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This story first appeared in the March 18 issue of The Hollywood Reporter magazine. To receive the magazine, click here to subscribe.
Dominic Ng might be one of Hollywood’s most influential power players you’ve never heard of. He avoids splashy premieres, isn’t one to read scripts of the movies he backs, and he watched the Oscars at home so he could skip the commercials. Yet Ng has emerged as one of only a handful of top U.S.-based bankers connecting American studios with wealthy Chinese investors.
The longtime chief executive of East West Bank is the conduit for high-profile deals such as Perfect World’s recent $250 million investment in a slate of Universal movies and Robert Simonds‘ STX Entertainment’s 2015 pact to produce at least 18 films with Huayi Brothers. He has helped raise cash that has powered such blockbusters as The Martian and The Hunger Games franchise, along with small-screen hits like Netflix’s Orange Is the New Black and Marco Polo.
These kind of cross-border deals would have been unheard of just five years ago — along with Ng’s unlikely rise in the clubby world of movie financing. (Other banks in this fraternity include Bank of China.) Ng, a 57-year-old married father of two, acknowledges this with a smile as he points out a massive Chinese calligraphy artwork by artist Xu Bing that hangs in East West’s Pasadena lobby. It is made up of English letters masquerading as Chinese characters that spell out a prophetic line from a Bob Dylan classic: “The Times They Are a Changin‘.” “Studios feel insecure today if they don’t have a Chinese partner,” says Ng. “And for the Chinese, Hollywood is the holy land. It is a win-win.”
Ng estimates that East West has cobbled together about $1.6 billion of financing during the past few years and expects that amount will grow significantly in 2016 as the China frenzy continues. To that point, he says his phone already is ringing from Chinese investors wanting to take Viacom CEO Philippe Dauman up on his Feb. 23 offer to sell a stake in Paramount Pictures.
East West’s small movie financing team, which includes corporate banking chief Bennett Pozil, isn’t in the business of advising clients on what to invest in. Instead, they help arrange fundraising once deals are in place. For instance, the bank will raise $250 million in debt sold to big institutional investors for Perfect World’s Universal deal. It also was instrumental in putting together the $235 million China’s Bona Film Group sank into a slate of 20th Century Fox tentpoles. Ng also provides lead and co-financing for individual movies, like Silver Linings Playbook, the Divergent movie series and the upcoming Legendary production The Great Wall.
“They have a really deep knowledge of the entertainment and media sector in the U.S. and at the same time have great access and presence in China,” says Lionsgate co-COO Brian Goldsmith. “So, with the explosion of the box office in China, we’re well positioned to capitalize on growth opportunities because Dominic has unique relationships in both countries.”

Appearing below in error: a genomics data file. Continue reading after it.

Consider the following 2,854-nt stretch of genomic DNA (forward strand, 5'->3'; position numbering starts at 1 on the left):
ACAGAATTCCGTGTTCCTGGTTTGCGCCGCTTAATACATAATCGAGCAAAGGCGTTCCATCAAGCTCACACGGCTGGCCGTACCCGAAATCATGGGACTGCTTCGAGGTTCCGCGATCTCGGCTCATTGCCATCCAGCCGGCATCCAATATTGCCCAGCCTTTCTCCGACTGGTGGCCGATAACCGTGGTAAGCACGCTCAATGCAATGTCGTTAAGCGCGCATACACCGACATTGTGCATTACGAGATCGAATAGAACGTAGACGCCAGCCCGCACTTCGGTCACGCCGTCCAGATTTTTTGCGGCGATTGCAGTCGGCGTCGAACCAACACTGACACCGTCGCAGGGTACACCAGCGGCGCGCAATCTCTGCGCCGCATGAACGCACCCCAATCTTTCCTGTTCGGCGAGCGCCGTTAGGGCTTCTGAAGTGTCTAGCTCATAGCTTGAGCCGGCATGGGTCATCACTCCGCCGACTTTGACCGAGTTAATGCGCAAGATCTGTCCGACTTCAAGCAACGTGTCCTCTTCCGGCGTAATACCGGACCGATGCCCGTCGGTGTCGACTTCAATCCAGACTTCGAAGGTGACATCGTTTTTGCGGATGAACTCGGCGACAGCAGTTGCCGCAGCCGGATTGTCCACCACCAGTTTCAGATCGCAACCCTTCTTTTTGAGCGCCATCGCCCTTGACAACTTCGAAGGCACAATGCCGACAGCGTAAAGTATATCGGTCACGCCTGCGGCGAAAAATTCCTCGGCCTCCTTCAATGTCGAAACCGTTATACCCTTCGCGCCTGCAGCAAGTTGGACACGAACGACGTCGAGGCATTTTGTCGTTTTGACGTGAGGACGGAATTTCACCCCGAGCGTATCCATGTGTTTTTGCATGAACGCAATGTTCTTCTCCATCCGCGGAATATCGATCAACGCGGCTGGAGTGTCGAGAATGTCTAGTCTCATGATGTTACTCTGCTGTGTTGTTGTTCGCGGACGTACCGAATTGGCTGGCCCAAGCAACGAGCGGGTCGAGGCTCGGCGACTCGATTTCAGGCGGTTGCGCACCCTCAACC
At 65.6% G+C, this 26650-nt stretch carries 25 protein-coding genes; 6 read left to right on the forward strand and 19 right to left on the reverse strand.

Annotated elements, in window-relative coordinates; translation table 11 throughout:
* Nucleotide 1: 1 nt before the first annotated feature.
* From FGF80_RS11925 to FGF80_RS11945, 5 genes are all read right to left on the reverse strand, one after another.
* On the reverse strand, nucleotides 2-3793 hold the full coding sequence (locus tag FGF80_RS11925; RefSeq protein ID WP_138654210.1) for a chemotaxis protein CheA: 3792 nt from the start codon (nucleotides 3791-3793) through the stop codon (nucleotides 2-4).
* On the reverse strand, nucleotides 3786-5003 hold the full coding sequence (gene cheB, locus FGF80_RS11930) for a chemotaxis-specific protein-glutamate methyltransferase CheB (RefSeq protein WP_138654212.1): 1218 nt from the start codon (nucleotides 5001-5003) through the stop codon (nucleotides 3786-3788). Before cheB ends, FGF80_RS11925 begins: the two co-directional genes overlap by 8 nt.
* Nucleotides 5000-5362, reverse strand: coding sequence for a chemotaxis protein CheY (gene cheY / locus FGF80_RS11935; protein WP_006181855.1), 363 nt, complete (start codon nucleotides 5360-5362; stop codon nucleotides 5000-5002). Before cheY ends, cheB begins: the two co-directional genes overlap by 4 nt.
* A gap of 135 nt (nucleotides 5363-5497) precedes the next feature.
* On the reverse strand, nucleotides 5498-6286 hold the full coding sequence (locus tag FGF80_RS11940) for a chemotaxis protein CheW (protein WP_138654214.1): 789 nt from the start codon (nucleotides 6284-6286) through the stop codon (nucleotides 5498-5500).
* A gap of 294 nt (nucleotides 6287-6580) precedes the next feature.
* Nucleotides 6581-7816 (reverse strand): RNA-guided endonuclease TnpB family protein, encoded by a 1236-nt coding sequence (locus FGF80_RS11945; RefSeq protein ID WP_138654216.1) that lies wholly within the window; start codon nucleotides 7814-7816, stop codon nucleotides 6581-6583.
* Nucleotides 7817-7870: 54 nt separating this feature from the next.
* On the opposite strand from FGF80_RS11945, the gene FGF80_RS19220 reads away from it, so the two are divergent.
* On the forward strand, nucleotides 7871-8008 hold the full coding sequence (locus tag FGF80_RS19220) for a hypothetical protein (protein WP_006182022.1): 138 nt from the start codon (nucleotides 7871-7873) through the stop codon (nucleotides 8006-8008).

Ng, a soft-spoken financier with a penchant for nice suits (he was named to one of American Banker‘s best-dressed lists), has used Hollywood as a means to get ahead since moving from Hong Kong to the States in 1977. He assimilated into the culture by purchasing an old television for $100 and consuming hours of shows (his favorites, The Tonight Show Starring Johnny Carson, The Mary Tyler Moore Show and All in the Family). “They helped me learn how to tell a joke,” he says.
But his professional move into entertainment came right after the 2008 financial crisis, when pretty much every big New York and European bank retrenched or abandoned movie financing. It was right about that time when Chinese President Hu Jintao declared that culture would be of strategic importance for the country and encouraged the burgeoning film industry to go global. Ng pounced: “Right then, I knew something would happen. It made perfect sense for them to come to the U.S. and learn the Hollywood magic.”
Indeed, an estimated $3 billion of Chinese investments flowed into the U.S. entertainment industry in 2015, according to research firm Rhodium Group. Ng points out that the demographics of China’s growing middle class are fueling the country’s appetite for film. That has led to an explosion of growth in movie theaters on the mainland, where 15 new screens open daily. There are 5,600 cinemas with 28,000 screens, and that number is projected to nearly double this year. That’s where the money comes in, he says, because Chinese investors realize that their native box-office receipts are expected to surpass those of the U.S. next year, creating the largest movie market in the world with a projected $12 billion in ticket sales.
“When we have a project ready and look for a financing partner, then Dominic becomes not just the perfect choice but almost the only choice,” says Bruno Wu, who heads China’s Sun Seven Stars conglomerate. “They are the only ones with the expertise in understanding East and West and Hollywood.”
Ng says he’s under no illusion that the money spigot will be turned on forever. Eventually, the Chinese-U.S. deal craze will wane and both countries’ entertainment sectors will move on to other things (he thinks concerts and video games will be the next wave). But China’s interest in the U.S., and vice versa, will still continue to yield business opportunities.
“You have to find a different angle,” he says, “find a path that nobody wants to walk in.”
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